My sink is luckily directly right under the tank. What does a drip system entail just out of curiosity?/???!!
There are many options to achieve the end goal, but the basic concept is simple. You have a continuous trickle of fresh water (for a 55 it would literally be a drip) usually around 20% of the total volume per day and the excess is pumped out or you can use an overflow. I pump mine, but since you have gravity on your side, a HOB overflow would work perfectly.

I started using a drip system two years ago, and honestly I can't see doing it any other way. I only change my water when I am vacuuming sand and cleaning my rocks - which is about every six to eight weeks.

This guy is where I first saw the idea

***Very important to note: it is easy to strip chlorine from your water source with activated carbon (I use a .5 micron carbon filter made by spetraPure ) but monochloramine is a different animal. As far as I know, it has to be removed using a dechlorinatoring agent, so no way to really go straight from the tap to the tank. You need to check with your local water company to know what is in your water supply.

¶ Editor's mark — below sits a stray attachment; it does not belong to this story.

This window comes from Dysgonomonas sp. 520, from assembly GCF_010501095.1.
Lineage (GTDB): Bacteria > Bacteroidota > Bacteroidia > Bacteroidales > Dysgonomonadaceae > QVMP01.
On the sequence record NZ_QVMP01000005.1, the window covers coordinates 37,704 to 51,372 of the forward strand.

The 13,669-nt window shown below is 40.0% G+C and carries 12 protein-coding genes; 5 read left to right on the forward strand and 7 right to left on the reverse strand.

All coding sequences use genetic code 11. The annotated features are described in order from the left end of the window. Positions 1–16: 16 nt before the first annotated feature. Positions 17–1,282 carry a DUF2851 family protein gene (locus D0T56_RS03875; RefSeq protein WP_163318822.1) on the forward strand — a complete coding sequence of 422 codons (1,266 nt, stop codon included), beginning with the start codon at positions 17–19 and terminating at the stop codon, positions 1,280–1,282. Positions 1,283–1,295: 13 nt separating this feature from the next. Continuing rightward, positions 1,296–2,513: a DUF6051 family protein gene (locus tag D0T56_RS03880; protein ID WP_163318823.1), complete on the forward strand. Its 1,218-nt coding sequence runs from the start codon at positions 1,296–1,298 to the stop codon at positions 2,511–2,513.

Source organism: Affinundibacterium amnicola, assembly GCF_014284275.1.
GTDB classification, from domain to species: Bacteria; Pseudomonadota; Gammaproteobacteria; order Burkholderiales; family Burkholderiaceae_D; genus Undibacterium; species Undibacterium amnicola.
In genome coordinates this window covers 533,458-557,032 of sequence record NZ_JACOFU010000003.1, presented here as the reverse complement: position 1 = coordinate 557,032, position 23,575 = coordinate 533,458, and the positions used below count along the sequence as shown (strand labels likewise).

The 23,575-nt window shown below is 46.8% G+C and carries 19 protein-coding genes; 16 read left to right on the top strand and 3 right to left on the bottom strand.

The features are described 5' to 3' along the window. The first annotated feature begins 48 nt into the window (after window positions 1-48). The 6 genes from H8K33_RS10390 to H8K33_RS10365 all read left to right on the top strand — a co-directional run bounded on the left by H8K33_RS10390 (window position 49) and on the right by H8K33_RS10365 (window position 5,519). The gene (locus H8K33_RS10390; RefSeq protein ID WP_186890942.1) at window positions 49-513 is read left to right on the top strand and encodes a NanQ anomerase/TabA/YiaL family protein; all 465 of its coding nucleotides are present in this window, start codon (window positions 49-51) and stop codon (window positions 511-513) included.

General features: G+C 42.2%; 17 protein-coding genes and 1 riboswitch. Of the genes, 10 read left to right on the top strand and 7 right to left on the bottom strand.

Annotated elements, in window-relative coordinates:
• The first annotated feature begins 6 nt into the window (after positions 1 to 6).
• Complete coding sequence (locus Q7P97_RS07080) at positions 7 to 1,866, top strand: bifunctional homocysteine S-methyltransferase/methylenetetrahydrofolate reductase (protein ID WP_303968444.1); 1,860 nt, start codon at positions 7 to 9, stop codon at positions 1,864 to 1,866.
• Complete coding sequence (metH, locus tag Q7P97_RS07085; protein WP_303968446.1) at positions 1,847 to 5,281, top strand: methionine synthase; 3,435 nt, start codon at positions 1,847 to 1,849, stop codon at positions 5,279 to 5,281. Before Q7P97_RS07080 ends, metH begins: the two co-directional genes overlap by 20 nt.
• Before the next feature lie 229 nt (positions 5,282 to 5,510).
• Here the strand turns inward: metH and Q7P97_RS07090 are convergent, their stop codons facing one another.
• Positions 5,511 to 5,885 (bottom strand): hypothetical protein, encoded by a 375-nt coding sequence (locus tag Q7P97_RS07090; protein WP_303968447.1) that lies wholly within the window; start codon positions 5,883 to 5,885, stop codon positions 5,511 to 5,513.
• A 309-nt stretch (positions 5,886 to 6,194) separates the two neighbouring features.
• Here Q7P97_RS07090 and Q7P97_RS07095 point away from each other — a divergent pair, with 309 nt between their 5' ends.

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Discussion Starter · #19 ·
Thanx everyone for the awesome advice!! I think the "Nitrate Reactor" issue is dead. Let me get a few more thoughts on your water drip systems. First of all I'm getting mixed results with the API test. My nitrate kit expires in 2023. Results are definitely pink/red. I took a sample to my local fish supplier whose API expires in 2021...results were still yellowish?? If I believe mine...to what degree??!! How do you quantify the color!!?? The color gradation between 10-20+ is really subjective!! If I believe the supplier, there is absolutely no concern.....I took a water sample to a local water company for analysis and waiting for the results....comparing tap and aquarium water......interesting

Dual question now.... Water Drip systems..should I consider a drip system considering the proximity of my tank directly over a sink....or just rely on weekly 50% water changes??
 

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Drip systems if your water is a well and there is no chlorine saves you changing the water. But chlorine or chloramines like most publically provided water can make it more challenging.